because the core purpose of the Clause is to prevent government from
acting on a temporarily enflamed desire to inflict pain on criminal
offenders. The government has a pronounced tendency to react to
perceived crises by ratcheting up the harshness of punishments. Such
crises occur in a variety of circumstances. Sometimes a person commits
a crime in an outrageous manner, provoking an outcry for extreme
punishment. Sometimes the government "has it in for" a political enemy
or a member of a disfavored group and inflicts cruel punishments out of
animosity or prejudice. (282)

Another possible purpose involves a desire to avoid new and untried types of punishments. The term "unusual" has received much less attention than cruel, but at least one scholar has demonstrated that, historically, it has referred to a practice that has not enjoyed long usage, i.e., an innovative or new punishment. (283) Justice Scalia mentioned the origin of the clause, which seemed more concerned with the "invent[ion]" of new or special penalties that had neither statutory authorization nor a common-law precedent. (284) Justice Scalia argued that the proportionality argument is incorrect and used the Oates case to show that the historic root of the clause was simply a concern about punishments that had not been authorized. (285) Both of these purposes could have significant impacts in this setting; corporations are often the target of activists and legislatures, and both judges and commentators develop new punishments for corporations fairly frequently, (286) so there is an above-average possibility that corporations would be subject to innovative and extreme punishments.

While it is difficult to establish the specific purpose of the right, one can helpfully look at the purposes of the underlying criminal law and how they argue either for or against application of the right. The Graham Court said: "The judicial exercise of independent judgment requires consideration of the culpability of the offenders at issue in light of their crimes and characteristics, along with the severity of the punishment in question. In this inquiry the Court also considers whether the challenged sentencing practice serves legitimate penological goals." (287) In the same case, the Court explained that retribution was a valid reason to impose punishment, to express condemnation of the actions at bar, and to repair the moral imbalance created. (288) Retribution traditionally does not care about the consequences of the action, but rather focuses on the culpability of the actor as a basis for punishment. (289) "[T]he heart of the retribution rationale is that a criminal sentence must be directly related to the personal culpability of the criminal offender." (290)

For Eighth Amendment purposes, the Court usually analyzes the relationship between the "punishment and the offense" (291) as opposed to the nature of the offender, with exceptions such as that of children. The Court has looked at individual characteristics such as the reduced culpability that a juvenile is afforded compared to an adult due to the difference in development. (292) The Court explained that because retribution relates to blameworthiness, seeking retribution for a minor makes less sense than for an adult. (293) A plurality of the Roper Court stated in relation to minors that "the lesser culpability of offenders under 16 made the death penalty inappropriate as a form of retribution, while the low likelihood that offenders under 16 engaged in 'the kind of cost-benefit analysis that attaches any weight to the possibility of execution' made the death penalty ineffective as a means of deterrence." (294) In this situation, the Court evaluated both retribution and deterrence. (295)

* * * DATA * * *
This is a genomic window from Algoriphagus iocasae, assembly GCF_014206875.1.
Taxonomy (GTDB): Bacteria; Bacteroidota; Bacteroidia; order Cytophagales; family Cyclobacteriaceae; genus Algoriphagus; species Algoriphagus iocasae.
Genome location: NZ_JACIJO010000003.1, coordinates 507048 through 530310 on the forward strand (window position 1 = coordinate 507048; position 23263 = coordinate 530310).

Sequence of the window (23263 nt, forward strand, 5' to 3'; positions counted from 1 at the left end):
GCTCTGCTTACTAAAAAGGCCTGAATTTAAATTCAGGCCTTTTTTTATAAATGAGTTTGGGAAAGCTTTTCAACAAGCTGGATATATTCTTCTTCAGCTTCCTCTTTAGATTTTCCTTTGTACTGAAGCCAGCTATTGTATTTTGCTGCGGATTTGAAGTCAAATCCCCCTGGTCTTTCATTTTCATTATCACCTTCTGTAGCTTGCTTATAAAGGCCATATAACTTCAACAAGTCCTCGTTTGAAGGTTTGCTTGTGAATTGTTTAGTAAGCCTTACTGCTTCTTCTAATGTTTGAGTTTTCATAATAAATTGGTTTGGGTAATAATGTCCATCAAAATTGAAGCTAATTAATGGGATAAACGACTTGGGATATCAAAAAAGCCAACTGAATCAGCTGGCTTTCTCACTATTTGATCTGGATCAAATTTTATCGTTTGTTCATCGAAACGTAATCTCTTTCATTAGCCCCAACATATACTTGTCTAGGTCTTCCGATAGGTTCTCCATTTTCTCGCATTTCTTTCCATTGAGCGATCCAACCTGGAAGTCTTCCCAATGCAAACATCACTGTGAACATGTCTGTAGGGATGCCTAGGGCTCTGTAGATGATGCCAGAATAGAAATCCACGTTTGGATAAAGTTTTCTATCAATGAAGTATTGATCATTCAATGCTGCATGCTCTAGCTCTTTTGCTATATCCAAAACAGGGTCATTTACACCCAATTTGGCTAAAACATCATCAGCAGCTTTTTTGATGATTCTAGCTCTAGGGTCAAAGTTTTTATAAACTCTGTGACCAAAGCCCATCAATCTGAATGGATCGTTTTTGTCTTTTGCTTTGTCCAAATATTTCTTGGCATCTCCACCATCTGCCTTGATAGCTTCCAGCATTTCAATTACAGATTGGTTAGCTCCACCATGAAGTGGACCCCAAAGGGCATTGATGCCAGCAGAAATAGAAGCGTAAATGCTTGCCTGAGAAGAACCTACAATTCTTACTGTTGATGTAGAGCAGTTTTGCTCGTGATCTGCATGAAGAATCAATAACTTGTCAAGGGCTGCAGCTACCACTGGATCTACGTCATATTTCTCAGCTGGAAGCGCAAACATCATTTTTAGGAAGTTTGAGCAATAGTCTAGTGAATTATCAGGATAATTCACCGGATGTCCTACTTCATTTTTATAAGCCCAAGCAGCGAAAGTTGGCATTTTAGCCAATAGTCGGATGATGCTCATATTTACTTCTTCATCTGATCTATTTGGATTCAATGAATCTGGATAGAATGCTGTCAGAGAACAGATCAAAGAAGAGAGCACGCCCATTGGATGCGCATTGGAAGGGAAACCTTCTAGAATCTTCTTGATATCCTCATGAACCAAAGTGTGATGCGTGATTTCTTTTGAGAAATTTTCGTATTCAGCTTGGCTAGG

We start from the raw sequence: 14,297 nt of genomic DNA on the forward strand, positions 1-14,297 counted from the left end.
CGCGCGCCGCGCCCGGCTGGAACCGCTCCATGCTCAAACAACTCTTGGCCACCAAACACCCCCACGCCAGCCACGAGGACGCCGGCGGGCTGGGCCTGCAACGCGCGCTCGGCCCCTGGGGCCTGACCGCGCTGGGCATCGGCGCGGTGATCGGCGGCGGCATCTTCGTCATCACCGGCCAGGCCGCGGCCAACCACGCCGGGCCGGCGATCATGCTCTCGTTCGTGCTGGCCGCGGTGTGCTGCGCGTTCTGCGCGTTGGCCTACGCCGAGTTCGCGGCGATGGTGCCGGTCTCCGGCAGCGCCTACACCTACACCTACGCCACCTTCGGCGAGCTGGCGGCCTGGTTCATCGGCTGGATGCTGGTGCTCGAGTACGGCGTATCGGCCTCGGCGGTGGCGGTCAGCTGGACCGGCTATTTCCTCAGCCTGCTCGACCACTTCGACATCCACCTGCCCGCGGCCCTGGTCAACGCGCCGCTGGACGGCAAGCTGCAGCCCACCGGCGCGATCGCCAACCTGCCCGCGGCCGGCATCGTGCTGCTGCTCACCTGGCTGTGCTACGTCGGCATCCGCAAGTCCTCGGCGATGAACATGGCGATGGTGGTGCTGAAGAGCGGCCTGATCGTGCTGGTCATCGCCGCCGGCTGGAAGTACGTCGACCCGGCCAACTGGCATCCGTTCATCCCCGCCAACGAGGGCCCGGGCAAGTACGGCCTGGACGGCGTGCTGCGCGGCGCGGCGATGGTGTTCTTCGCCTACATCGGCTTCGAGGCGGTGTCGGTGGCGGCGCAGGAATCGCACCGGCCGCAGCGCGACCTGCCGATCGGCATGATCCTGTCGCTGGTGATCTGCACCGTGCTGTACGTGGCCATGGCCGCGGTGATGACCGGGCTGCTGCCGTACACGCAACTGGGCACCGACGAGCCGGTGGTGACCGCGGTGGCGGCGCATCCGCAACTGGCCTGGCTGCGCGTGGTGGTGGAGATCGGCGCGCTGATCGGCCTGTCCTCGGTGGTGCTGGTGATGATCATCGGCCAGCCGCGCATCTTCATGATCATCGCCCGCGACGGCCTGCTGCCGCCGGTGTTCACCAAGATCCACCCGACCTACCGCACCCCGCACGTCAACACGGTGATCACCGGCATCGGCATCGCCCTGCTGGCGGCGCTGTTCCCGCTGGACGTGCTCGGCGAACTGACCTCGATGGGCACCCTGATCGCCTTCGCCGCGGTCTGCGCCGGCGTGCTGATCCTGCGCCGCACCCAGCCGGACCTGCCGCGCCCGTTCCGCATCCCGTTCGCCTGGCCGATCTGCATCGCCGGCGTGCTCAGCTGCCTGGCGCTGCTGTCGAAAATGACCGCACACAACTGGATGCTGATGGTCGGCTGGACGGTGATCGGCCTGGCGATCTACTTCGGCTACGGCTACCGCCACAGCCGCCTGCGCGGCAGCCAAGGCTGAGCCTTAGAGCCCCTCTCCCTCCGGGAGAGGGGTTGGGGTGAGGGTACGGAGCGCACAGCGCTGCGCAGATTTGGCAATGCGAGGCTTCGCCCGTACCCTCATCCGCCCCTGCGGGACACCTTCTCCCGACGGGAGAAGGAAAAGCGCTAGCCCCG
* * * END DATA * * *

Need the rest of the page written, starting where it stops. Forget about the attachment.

At least one scholar has pointed out that
[i]n assessing the need for deterrence and retribution, a corporation
is fundamentally different than an individual in an important and
overlooked respect that warrants limiting imposition of criminal
liability for the actions of employees. Companies, unlike most
individuals, cannot control absolutely the people's conduct for which
they can be criminally liable. It is commonplace that the criminal
law's moral basis is called into question whenever individuals with no
practical ability to comply with its obligations are punished for their
actions. (296)

Behavior in a corporation can range from high-level participation, to willful ignorance, or down to innocent oversight. In the different scenarios, a different level (if any) of culpability should attach. (297) It is impermissible under the Eighth Amendment for the state to treat two defendants who are not alike and have different levels of culpability as though they are in fact the same. (298) Therefore, since culpability is an important factor in establishing a proportional, and hence constitutional punishment, and since there are at least questions as to the culpability properly attributable to corporations, there is a strong argument in favor of analyzing corporate punishments under the Eighth Amendment. One should keep in mind that this does not mean that the Eighth Amendment prohibits any particular punishment; rather, this Article suggests that the types of questions addressed by the Amendment are applicable to corporations.